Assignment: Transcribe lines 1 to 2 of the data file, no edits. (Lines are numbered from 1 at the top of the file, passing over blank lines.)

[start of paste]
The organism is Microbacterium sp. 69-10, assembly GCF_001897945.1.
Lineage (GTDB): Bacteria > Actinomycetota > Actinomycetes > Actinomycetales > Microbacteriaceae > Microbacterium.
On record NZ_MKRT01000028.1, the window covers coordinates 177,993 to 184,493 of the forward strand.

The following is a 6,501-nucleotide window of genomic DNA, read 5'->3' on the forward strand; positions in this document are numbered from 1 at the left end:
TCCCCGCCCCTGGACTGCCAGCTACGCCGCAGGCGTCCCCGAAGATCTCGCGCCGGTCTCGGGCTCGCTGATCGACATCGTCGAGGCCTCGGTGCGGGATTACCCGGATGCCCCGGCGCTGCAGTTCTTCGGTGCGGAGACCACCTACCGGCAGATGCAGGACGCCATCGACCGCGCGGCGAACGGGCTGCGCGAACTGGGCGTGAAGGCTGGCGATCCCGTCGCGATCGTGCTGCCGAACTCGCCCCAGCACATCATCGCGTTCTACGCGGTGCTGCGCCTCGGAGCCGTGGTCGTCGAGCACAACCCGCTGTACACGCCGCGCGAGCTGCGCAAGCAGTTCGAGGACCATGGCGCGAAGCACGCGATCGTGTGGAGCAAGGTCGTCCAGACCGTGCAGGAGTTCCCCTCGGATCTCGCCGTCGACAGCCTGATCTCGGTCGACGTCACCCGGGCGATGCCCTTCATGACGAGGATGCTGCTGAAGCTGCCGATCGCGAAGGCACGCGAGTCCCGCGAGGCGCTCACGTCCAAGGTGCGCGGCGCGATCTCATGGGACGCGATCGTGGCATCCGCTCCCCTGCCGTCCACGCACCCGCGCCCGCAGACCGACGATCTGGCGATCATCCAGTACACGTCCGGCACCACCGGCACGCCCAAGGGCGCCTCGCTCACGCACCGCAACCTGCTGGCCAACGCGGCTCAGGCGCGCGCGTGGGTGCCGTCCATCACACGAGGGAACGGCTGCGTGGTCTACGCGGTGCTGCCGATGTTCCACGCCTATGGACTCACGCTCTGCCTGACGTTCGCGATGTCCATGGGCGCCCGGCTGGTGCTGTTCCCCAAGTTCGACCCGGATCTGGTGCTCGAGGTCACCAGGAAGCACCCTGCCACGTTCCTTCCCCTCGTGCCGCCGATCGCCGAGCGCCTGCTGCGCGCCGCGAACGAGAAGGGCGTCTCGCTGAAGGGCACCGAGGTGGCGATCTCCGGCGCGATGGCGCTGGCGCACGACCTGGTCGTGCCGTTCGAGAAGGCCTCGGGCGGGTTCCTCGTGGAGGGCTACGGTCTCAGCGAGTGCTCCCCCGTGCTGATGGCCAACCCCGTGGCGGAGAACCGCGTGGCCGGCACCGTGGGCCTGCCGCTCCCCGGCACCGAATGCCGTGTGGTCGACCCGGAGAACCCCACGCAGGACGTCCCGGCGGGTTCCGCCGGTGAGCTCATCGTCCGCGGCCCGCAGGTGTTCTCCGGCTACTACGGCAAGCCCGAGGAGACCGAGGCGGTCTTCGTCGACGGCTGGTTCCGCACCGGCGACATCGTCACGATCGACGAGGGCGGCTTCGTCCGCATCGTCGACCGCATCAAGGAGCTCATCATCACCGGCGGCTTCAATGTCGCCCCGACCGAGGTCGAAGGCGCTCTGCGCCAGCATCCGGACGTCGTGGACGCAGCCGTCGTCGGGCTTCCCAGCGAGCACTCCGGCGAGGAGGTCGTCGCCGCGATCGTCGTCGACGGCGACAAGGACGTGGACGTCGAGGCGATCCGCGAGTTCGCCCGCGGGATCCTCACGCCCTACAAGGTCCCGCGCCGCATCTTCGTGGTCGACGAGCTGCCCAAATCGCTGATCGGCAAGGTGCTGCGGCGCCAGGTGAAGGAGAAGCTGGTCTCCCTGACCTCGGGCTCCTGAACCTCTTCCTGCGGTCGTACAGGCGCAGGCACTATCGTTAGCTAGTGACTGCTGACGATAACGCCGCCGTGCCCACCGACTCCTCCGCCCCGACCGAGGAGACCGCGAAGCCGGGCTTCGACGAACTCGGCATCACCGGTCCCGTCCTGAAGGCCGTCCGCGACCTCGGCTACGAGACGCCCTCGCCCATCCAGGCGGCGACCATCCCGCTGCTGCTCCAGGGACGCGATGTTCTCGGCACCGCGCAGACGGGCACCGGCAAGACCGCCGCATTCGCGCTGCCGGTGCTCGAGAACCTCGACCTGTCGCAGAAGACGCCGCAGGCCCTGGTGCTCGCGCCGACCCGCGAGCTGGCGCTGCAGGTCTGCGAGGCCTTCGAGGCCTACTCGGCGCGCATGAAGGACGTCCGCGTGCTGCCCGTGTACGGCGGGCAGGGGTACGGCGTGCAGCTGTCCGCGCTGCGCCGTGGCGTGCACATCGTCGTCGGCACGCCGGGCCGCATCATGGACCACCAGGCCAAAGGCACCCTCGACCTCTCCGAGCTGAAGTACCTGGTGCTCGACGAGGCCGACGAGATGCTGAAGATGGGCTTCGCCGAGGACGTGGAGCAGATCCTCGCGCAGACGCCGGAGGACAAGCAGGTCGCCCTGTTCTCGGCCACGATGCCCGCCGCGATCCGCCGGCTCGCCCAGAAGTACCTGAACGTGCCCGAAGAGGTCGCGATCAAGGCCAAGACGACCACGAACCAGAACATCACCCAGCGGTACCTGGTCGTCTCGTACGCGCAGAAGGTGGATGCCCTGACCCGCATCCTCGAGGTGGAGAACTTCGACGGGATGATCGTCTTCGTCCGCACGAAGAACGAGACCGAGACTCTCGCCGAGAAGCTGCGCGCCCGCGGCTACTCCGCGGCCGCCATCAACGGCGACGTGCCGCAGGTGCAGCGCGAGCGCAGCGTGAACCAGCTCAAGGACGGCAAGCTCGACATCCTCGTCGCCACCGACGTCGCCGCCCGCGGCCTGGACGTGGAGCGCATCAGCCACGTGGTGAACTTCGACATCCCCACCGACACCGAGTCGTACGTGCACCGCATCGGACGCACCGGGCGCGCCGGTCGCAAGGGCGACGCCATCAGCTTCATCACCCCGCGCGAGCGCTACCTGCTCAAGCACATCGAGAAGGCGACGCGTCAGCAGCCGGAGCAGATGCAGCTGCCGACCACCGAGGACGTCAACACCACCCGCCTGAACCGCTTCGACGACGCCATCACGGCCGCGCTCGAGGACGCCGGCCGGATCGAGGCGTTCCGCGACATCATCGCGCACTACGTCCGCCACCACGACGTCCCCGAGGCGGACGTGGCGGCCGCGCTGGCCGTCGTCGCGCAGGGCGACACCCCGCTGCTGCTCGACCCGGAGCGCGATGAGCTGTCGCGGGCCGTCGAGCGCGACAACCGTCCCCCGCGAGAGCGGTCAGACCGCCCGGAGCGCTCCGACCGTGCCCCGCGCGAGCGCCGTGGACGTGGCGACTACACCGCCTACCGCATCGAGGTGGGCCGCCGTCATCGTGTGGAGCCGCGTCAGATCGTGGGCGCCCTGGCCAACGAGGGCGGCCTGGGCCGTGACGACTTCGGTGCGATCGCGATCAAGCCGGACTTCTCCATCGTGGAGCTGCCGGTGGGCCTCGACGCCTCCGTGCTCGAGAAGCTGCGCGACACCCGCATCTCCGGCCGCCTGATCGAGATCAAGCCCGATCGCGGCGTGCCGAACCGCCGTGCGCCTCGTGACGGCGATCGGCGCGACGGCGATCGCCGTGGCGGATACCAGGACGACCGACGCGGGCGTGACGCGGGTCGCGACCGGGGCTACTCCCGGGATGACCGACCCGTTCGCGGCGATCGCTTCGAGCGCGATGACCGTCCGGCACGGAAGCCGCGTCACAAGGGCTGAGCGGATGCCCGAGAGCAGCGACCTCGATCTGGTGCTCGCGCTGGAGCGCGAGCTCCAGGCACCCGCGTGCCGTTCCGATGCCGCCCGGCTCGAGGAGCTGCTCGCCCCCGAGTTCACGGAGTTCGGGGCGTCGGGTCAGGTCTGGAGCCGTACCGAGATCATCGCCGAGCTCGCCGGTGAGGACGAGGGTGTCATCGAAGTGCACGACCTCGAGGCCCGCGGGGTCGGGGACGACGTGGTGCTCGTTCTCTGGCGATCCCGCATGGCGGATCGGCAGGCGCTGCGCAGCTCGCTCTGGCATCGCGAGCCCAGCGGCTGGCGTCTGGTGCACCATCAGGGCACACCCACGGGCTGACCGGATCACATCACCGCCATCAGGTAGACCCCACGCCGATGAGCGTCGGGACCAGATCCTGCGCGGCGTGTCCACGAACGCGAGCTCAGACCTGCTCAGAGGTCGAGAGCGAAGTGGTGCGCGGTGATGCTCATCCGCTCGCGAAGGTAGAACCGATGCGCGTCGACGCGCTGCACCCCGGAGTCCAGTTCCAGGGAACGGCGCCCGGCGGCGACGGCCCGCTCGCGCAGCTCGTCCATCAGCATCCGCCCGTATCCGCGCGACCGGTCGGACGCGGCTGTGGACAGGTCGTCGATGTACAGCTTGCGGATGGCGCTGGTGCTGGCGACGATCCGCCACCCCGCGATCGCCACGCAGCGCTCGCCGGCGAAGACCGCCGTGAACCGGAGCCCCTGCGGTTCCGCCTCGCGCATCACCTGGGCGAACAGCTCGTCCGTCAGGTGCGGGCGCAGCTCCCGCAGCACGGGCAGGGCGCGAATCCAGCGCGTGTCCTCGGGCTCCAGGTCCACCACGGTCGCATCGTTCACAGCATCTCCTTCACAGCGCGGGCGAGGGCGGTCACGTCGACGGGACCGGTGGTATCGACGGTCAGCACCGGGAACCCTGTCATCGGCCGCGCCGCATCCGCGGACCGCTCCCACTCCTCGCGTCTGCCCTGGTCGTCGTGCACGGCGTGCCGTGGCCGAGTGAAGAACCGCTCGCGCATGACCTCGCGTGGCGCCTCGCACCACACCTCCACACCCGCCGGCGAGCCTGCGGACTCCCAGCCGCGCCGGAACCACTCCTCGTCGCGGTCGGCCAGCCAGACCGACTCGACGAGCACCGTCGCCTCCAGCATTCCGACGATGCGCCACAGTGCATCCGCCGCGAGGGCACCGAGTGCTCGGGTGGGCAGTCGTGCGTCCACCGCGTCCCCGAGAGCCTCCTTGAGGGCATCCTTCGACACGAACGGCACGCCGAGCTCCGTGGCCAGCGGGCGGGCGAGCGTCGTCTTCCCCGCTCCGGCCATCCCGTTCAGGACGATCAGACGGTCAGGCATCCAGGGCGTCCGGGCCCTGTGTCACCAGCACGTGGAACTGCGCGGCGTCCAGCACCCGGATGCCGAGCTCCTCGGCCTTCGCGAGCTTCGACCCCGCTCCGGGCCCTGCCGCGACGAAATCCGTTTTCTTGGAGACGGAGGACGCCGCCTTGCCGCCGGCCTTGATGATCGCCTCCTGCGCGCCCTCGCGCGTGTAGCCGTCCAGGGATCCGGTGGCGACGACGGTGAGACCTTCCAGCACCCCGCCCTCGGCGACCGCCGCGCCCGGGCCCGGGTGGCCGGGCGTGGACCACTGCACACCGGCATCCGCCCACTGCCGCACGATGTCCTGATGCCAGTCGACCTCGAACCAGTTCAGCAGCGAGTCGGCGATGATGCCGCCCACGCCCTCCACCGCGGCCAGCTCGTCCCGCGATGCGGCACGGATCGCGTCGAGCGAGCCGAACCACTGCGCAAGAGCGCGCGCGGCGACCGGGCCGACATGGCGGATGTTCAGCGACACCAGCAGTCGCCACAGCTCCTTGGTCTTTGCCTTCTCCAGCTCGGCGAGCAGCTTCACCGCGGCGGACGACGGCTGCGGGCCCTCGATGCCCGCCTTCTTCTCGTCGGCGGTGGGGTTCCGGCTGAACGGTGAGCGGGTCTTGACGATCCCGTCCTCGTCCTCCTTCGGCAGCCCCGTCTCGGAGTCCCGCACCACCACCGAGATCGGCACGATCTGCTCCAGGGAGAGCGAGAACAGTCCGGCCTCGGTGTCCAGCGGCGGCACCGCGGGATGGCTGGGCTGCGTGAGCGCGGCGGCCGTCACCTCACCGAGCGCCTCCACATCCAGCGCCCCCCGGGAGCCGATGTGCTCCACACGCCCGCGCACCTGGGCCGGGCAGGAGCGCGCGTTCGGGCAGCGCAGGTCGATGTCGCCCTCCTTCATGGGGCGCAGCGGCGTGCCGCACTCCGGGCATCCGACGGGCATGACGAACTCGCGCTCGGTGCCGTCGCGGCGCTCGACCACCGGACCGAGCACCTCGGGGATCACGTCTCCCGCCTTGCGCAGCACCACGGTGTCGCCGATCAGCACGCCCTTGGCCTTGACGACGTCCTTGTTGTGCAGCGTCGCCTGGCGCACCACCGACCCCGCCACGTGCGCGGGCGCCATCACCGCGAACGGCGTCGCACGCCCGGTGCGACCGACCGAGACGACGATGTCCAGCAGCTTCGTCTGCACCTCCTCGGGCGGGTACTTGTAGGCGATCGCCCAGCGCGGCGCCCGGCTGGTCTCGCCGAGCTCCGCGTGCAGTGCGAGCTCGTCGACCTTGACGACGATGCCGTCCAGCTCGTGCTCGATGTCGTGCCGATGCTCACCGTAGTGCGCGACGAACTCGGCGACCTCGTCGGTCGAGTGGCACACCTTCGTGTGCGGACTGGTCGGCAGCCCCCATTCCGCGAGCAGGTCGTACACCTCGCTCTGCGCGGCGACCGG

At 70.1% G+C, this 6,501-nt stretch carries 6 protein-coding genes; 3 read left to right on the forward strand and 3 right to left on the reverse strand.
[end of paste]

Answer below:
The organism is Microbacterium sp. 69-10, assembly GCF_001897945.1.
Lineage (GTDB): Bacteria > Actinomycetota > Actinomycetes > Actinomycetales > Microbacteriaceae > Microbacterium.